Yaniv: Everyone involved in bringing this play to life comes from a different background. For myself, I can say that leaving my home country to follow my dreams to pursue acting in London required a great deal of hard work and adapting. The immense differences in mentality that I encountered demanded flexibility and humility. On the other hand, if I weren’t confident in what I bring with me – essentially my upbringing – wherever I go, I’d have given up very quickly. That is border crossing for me – being comfortable out of your comfort zone. Also, Joseph is such a generous, fun partner, and back in Tel Aviv I would never have a chance to act opposite an Iranian actor. Much like in the play, Iran and Israel aren’t good friends to say the least, and interactions with people ‘from the other side’ are pretty much nonexistent. I’m very grateful for being part of this team.
Ethan: Nearly all of the production team are international other than myself! We have even been working with our sound designer, Bar, exclusively in a digital manner as she lives in Israel.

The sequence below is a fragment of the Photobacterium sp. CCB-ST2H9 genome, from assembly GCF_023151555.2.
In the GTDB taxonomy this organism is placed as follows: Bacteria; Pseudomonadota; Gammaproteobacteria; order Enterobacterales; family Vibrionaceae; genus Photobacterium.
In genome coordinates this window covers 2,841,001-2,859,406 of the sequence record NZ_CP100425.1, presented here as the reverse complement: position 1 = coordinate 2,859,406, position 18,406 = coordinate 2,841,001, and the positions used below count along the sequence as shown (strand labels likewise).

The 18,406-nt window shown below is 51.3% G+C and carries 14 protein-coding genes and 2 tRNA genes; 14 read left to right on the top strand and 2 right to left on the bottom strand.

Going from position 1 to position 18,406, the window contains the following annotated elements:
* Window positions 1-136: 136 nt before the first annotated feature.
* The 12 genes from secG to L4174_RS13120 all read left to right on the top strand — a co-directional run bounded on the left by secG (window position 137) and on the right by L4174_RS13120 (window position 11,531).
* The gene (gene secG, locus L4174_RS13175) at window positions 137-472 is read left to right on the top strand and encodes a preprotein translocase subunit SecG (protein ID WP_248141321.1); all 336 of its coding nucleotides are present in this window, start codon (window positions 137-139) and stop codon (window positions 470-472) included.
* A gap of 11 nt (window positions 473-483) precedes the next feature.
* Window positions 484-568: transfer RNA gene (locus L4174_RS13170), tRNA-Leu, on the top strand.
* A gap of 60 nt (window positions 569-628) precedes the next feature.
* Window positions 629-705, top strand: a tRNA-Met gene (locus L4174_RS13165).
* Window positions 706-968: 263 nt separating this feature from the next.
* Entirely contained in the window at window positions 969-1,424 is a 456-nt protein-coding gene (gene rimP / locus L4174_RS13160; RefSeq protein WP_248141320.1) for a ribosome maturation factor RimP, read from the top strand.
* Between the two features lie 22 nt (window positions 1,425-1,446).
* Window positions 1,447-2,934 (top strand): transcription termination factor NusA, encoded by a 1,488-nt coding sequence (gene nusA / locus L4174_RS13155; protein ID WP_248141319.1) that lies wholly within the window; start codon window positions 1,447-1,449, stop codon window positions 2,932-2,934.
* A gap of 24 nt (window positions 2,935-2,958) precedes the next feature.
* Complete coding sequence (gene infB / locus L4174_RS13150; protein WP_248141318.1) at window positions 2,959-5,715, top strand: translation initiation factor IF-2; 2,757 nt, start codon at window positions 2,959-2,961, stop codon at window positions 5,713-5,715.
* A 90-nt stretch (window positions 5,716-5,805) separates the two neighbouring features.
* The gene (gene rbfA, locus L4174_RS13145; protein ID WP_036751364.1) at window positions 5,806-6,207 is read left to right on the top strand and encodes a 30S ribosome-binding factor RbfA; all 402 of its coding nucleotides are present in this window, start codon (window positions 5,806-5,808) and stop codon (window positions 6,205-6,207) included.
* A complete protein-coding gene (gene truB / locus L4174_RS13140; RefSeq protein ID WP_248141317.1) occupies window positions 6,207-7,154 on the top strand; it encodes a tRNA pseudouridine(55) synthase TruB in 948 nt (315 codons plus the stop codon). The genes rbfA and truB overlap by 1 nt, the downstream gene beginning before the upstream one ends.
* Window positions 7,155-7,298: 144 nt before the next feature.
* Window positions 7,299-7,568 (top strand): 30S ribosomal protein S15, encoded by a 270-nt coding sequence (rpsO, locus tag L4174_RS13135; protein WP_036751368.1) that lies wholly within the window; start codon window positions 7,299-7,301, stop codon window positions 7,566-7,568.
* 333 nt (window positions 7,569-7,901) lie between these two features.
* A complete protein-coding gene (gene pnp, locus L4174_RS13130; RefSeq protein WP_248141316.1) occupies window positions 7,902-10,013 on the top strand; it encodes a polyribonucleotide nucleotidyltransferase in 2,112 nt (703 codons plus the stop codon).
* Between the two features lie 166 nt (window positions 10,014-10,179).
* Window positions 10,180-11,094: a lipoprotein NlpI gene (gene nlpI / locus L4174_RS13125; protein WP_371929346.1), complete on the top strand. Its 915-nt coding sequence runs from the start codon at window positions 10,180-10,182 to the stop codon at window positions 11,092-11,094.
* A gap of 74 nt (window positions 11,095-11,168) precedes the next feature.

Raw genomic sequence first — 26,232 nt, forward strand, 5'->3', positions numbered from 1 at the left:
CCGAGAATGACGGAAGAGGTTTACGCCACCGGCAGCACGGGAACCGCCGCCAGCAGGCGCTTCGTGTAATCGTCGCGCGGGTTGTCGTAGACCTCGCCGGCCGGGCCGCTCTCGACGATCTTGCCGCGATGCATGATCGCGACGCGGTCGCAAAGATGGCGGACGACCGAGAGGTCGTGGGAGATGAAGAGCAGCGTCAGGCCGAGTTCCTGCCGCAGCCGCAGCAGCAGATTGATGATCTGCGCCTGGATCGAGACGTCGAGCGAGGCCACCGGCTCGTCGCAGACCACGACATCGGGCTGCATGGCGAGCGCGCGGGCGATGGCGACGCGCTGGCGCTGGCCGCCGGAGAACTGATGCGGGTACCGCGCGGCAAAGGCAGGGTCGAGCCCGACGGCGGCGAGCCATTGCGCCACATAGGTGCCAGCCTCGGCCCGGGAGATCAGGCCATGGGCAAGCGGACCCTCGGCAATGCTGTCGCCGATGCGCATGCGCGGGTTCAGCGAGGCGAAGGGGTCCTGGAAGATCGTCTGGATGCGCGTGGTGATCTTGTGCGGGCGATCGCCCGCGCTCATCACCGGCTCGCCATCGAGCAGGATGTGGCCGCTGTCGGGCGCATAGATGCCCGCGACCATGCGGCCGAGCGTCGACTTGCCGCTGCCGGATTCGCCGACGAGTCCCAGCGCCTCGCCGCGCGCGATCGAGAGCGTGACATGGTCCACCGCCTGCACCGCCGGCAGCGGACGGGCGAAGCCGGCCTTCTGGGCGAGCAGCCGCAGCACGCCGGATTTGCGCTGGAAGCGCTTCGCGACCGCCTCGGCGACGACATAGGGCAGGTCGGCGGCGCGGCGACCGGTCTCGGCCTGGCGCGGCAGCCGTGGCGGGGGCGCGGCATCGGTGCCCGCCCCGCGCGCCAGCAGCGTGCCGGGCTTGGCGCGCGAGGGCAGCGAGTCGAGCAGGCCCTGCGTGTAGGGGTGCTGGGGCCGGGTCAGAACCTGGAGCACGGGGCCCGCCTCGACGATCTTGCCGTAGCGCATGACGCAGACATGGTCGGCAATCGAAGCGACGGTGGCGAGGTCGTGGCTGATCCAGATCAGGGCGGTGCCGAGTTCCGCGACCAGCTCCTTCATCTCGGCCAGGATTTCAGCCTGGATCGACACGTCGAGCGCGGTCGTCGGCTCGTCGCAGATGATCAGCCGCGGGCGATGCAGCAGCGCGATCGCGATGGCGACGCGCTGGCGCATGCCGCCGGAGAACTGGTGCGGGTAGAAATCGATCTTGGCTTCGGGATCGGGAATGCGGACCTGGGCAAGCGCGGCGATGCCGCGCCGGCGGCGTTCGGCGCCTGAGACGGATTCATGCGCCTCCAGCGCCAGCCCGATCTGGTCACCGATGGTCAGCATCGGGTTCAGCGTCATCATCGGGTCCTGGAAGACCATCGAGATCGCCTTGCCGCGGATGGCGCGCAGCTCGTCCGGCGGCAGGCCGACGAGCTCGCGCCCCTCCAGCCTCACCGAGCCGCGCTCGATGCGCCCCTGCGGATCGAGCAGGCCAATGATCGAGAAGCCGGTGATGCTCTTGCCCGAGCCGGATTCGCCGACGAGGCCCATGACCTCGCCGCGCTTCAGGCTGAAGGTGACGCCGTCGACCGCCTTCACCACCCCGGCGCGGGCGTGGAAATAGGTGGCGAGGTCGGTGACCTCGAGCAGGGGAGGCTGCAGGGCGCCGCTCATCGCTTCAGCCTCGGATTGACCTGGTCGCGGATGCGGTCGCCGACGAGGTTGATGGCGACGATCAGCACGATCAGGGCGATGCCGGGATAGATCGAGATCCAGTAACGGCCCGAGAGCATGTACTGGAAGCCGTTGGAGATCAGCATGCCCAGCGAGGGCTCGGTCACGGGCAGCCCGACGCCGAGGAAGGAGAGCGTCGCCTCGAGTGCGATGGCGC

Is there life for this production beyond the run at Drayton Arms Theatre?
Yaniv: I believe there is. Although it’s set in a very specific time and place, there’s something timeless and universal about it. Borders exist everywhere, literally and metaphorically, and there is plenty to take away from watching this play. I would love to take it wherever there are people that would like to see it.
Ethan: We already have some touring plans for London and beyond.
What do you hope that people feel when watching Borders?
Yaniv: I would like people to forget everything they know or think about geopolitics in the Middle East and see the two characters. Although Middle Eastern reality has dictated a lot for them, Boaz and George don’t live their lives thinking about that.
They just exist. One night, like many other nights, they started chatting to someone on Grindr.
Ethan: I can’t particularly say what I wish for the audience to feel. But I hope that they have an emotive response that triggers an interest into exploring the ideas, themes and politics of this show further!